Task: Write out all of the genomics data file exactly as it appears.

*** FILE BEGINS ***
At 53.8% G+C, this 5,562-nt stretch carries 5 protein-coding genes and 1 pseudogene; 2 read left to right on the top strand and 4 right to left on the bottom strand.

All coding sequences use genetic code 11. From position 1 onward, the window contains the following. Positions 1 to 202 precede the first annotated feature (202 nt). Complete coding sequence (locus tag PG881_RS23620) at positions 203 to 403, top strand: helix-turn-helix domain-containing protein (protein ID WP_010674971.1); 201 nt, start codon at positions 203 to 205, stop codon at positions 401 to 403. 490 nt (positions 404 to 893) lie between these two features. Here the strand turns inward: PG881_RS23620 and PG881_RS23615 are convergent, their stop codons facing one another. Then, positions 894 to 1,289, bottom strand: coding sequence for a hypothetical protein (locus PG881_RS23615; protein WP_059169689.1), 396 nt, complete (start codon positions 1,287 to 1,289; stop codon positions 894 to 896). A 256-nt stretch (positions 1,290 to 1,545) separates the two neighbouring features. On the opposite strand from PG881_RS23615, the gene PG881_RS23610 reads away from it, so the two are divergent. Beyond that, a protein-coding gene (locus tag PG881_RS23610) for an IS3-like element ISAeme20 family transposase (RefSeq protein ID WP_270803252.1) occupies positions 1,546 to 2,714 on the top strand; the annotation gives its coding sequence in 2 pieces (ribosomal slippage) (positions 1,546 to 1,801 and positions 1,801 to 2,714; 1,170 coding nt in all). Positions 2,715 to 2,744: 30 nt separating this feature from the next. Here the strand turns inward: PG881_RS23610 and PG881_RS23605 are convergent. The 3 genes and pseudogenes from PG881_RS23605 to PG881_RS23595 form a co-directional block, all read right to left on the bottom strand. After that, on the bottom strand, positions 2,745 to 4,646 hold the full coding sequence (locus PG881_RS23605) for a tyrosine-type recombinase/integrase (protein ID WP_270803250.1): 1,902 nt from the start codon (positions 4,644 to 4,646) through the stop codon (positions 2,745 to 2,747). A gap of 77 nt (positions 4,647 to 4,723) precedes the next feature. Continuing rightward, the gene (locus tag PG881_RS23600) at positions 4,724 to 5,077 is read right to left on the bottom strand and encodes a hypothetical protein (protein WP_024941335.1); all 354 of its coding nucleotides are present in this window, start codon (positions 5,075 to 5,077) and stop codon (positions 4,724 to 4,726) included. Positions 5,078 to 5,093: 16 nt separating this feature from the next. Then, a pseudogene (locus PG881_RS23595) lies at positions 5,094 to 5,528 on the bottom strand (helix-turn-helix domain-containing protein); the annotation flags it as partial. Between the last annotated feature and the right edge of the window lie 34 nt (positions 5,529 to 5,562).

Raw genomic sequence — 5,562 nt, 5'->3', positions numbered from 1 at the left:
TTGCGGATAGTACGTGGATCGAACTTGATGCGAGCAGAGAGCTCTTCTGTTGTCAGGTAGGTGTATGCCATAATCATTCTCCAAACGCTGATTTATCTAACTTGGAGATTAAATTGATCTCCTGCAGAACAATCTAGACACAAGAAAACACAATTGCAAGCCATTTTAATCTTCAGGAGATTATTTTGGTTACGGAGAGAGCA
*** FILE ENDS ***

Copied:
At 53.8% G+C, this 5,562-nt stretch carries 5 protein-coding genes and 1 pseudogene; 2 read left to right on the top strand and 4 right to left on the bottom strand.

All coding sequences use genetic code 11. From position 1 onward, the window contains the following. Positions 1 to 202 precede the first annotated feature (202 nt). Complete coding sequence (locus tag PG881_RS23620) at positions 203 to 403, top strand: helix-turn-helix domain-containing protein (protein ID WP_010674971.1); 201 nt, start codon at positions 203 to 205, stop codon at positions 401 to 403. 490 nt (positions 404 to 893) lie between these two features. Here the strand turns inward: PG881_RS23620 and PG881_RS23615 are convergent, their stop codons facing one another. Then, positions 894 to 1,289, bottom strand: coding sequence for a hypothetical protein (locus PG881_RS23615; protein WP_059169689.1), 396 nt, complete (start codon positions 1,287 to 1,289; stop codon positions 894 to 896). A 256-nt stretch (positions 1,290 to 1,545) separates the two neighbouring features. On the opposite strand from PG881_RS23615, the gene PG881_RS23610 reads away from it, so the two are divergent. Beyond that, a protein-coding gene (locus tag PG881_RS23610) for an IS3-like element ISAeme20 family transposase (RefSeq protein ID WP_270803252.1) occupies positions 1,546 to 2,714 on the top strand; the annotation gives its coding sequence in 2 pieces (ribosomal slippage) (positions 1,546 to 1,801 and positions 1,801 to 2,714; 1,170 coding nt in all). Positions 2,715 to 2,744: 30 nt separating this feature from the next. Here the strand turns inward: PG881_RS23610 and PG881_RS23605 are convergent. The 3 genes and pseudogenes from PG881_RS23605 to PG881_RS23595 form a co-directional block, all read right to left on the bottom strand. After that, on the bottom strand, positions 2,745 to 4,646 hold the full coding sequence (locus PG881_RS23605) for a tyrosine-type recombinase/integrase (protein ID WP_270803250.1): 1,902 nt from the start codon (positions 4,644 to 4,646) through the stop codon (positions 2,745 to 2,747). A gap of 77 nt (positions 4,647 to 4,723) precedes the next feature. Continuing rightward, the gene (locus tag PG881_RS23600) at positions 4,724 to 5,077 is read right to left on the bottom strand and encodes a hypothetical protein (protein WP_024941335.1); all 354 of its coding nucleotides are present in this window, start codon (positions 5,075 to 5,077) and stop codon (positions 4,724 to 4,726) included. Positions 5,078 to 5,093: 16 nt separating this feature from the next. Then, a pseudogene (locus PG881_RS23595) lies at positions 5,094 to 5,528 on the bottom strand (helix-turn-helix domain-containing protein); the annotation flags it as partial. Between the last annotated feature and the right edge of the window lie 34 nt (positions 5,529 to 5,562).

Raw genomic sequence — 5,562 nt, 5'->3', positions numbered from 1 at the left:
TTGCGGATAGTACGTGGATCGAACTTGATGCGAGCAGAGAGCTCTTCTGTTGTCAGGTAGGTGTATGCCATAATCATTCTCCAAACGCTGATTTATCTAACTTGGAGATTAAATTGATCTCCTGCAGAACAATCTAGACACAAGAAAACACAATTGCAAGCCATTTTAATCTTCAGGAGATTATTTTGGTTACGGAGAGAGCA